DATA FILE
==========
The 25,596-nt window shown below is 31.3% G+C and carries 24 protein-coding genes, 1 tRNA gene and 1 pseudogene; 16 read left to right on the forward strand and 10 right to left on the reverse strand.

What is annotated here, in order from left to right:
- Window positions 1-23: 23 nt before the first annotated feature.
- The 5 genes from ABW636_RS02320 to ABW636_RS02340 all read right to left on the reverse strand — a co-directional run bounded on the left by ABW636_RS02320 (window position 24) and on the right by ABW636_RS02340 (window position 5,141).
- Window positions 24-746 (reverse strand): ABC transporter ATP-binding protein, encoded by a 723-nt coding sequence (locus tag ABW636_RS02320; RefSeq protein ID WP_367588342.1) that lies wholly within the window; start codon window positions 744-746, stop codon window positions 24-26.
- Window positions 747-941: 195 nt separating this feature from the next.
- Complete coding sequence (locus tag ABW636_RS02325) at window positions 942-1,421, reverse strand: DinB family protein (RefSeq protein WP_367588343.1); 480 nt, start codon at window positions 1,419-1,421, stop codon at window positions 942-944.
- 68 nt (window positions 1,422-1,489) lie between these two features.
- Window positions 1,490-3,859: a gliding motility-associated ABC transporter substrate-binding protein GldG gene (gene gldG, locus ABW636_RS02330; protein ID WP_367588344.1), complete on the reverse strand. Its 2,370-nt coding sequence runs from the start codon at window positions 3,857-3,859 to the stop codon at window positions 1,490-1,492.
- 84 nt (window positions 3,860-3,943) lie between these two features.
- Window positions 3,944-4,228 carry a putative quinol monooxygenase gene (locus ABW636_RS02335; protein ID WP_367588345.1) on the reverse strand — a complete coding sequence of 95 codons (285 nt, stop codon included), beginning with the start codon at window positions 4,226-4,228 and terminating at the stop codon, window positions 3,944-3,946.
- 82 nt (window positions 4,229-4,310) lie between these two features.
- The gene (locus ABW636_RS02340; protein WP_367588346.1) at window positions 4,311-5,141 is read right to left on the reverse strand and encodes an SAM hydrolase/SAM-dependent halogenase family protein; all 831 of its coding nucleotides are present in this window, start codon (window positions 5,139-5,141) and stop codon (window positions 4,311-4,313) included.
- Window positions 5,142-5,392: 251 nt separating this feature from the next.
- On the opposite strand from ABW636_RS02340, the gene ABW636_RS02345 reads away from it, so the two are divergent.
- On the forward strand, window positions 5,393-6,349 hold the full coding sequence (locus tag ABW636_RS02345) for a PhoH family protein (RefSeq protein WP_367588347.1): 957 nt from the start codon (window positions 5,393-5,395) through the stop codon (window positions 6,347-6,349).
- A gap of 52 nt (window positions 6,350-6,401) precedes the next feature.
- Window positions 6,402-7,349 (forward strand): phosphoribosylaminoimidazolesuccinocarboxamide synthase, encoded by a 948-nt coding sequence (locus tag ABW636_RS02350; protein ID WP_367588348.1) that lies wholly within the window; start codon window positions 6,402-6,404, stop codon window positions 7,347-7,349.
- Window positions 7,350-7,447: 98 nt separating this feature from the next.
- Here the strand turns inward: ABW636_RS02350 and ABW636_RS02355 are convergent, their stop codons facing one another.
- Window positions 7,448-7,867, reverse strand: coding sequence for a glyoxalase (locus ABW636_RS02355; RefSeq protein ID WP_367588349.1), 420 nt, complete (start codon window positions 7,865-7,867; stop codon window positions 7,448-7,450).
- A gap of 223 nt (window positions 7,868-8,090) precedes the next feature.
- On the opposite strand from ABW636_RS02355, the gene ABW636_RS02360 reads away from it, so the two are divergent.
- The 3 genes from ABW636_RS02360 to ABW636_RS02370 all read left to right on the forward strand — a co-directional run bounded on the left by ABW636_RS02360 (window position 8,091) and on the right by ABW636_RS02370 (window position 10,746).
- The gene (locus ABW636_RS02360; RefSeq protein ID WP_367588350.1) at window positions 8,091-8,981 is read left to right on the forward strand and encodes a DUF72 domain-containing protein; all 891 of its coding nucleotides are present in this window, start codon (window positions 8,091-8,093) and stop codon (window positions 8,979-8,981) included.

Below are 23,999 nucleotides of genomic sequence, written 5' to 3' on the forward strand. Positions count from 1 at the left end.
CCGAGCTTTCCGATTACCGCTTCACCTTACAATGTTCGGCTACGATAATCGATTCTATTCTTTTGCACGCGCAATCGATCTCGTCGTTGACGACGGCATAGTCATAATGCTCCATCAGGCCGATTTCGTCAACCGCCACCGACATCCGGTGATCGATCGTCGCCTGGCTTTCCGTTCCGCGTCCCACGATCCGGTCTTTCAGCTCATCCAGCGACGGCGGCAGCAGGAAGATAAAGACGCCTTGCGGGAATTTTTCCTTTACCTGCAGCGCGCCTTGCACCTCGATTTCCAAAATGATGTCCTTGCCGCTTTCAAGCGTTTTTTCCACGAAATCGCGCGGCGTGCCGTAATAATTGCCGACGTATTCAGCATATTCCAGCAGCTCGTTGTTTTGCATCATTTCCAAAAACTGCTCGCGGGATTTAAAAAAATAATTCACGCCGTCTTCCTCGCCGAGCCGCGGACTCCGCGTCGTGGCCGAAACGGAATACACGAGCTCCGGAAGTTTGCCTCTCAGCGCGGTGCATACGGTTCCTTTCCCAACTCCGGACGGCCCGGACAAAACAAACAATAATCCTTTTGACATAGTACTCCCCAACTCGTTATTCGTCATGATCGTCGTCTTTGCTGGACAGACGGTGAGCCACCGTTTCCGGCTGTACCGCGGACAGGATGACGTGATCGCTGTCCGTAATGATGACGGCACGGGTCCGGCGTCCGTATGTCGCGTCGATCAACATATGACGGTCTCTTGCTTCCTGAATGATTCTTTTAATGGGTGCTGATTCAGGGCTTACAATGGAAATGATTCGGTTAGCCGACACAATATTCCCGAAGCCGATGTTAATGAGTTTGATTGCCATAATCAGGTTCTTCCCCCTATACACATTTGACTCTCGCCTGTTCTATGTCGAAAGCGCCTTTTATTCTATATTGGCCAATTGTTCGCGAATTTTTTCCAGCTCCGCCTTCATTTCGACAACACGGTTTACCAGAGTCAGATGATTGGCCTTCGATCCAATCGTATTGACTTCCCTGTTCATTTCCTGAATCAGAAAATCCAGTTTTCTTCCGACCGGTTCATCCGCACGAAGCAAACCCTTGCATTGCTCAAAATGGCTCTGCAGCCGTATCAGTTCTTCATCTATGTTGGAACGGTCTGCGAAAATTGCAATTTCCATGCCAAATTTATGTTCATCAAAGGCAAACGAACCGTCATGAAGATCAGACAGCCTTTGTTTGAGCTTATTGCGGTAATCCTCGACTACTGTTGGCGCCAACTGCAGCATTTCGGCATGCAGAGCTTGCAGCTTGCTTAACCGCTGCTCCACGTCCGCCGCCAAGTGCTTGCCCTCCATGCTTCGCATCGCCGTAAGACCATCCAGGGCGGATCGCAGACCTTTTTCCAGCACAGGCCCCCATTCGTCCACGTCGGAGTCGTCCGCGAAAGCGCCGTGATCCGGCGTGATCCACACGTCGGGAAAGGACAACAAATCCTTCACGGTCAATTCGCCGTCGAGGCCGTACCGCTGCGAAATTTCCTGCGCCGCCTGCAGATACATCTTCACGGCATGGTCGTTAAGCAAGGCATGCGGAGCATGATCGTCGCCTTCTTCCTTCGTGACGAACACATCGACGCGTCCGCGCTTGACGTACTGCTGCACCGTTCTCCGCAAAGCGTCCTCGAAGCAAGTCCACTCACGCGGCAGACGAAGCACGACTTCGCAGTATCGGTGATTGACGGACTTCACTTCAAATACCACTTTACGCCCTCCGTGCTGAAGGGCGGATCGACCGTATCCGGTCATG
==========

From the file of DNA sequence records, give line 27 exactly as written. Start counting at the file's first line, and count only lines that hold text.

CCGAGCTTTCCGATTACCGCTTCACCTTACAATGTTCGGCTACGATAATCGATTCTATTCTTTTGCACGCGCAATCGATCTCGTCGTTGACGACGGCATAGTCATAATGCTCCATCAGGCCGATTTCGTCAACCGCCACCGACATCCGGTGATCGATCGTCGCCTGGCTTTCCGTTCCGCGTCCCACGATCCGGTCTTTCAGCTCATCCAGCGACGGCGGCAGCAGGAAGATAAAGACGCCTTGCGGGAATTTTTCCTTTACCTGCAGCGCGCCTTGCACCTCGATTTCCAAAATGATGTCCTTGCCGCTTTCAAGCGTTTTTTCCACGAAATCGCGCGGCGTGCCGTAATAATTGCCGACGTATTCAGCATATTCCAGCAGCTCGTTGTTTTGCATCATTTCCAAAAACTGCTCGCGGGATTTAAAAAAATAATTCACGCCGTCTTCCTCGCCGAGCCGCGGACTCCGCGTCGTGGCCGAAACGGAATACACGAGCTCCGGAAGTTTGCCTCTCAGCGCGGTGCATACGGTTCCTTTCCCAACTCCGGACGGCCCGGACAAAACAAACAATAATCCTTTTGACATAGTACTCCCCAACTCGTTATTCGTCATGATCGTCGTCTTTGCTGGACAGACGGTGAGCCACCGTTTCCGGCTGTACCGCGGACAGGATGACGTGATCGCTGTCCGTAATGATGACGGCACGGGTCCGGCGTCCGTATGTCGCGTCGATCAACATATGACGGTCTCTTGCTTCCTGAATGATTCTTTTAATGGGTGCTGATTCAGGGCTTACAATGGAAATGATTCGGTTAGCCGACACAATATTCCCGAAGCCGATGTTAATGAGTTTGATTGCCATAATCAGGTTCTTCCCCCTATACACATTTGACTCTCGCCTGTTCTATGTCGAAAGCGCCTTTTATTCTATATTGGCCAATTGTTCGCGAATTTTTTCCAGCTCCGCCTTCATTTCGACAACACGGTTTACCAGAGTCAGATGATTGGCCTTCGATCCAATCGTATTGACTTCCCTGTTCATTTCCTGAATCAGAAAATCCAGTTTTCTTCCGACCGGTTCATCCGCACGAAGCAAACCCTTGCATTGCTCAAAATGGCTCTGCAGCCGTATCAGTTCTTCATCTATGTTGGAACGGTCTGCGAAAATTGCAATTTCCATGCCAAATTTATGTTCATCAAAGGCAAACGAACCGTCATGAAGATCAGACAGCCTTTGTTTGAGCTTATTGCGGTAATCCTCGACTACTGTTGGCGCCAACTGCAGCATTTCGGCATGCAGAGCTTGCAGCTTGCTTAACCGCTGCTCCACGTCCGCCGCCAAGTGCTTGCCCTCCATGCTTCGCATCGCCGTAAGACCATCCAGGGCGGATCGCAGACCTTTTTCCAGCACAGGCCCCCATTCGTCCACGTCGGAGTCGTCCGCGAAAGCGCCGTGATCCGGCGTGATCCACACGTCGGGAAAGGACAACAAATCCTTCACGGTCAATTCGCCGTCGAGGCCGTACCGCTGCGAAATTTCCTGCGCCGCCTGCAGATACATCTTCACGGCATGGTCGTTAAGCAAGGCATGCGGAGCATGATCGTCGCCTTCTTCCTTCGTGACGAACACATCGACGCGTCCGCGCTTGACGTACTGCTGCACCGTTCTCCGCAAAGCGTCCTCGAAGCAAGTCCACTCACGCGGCAGACGAAGCACGACTTCGCAGTATCGGTGATTGACGGACTTCACTTCAAATACCACTTTACGCCCTCCGTGCTGAAGGGCGGATCGACCGTATCCGGTCATG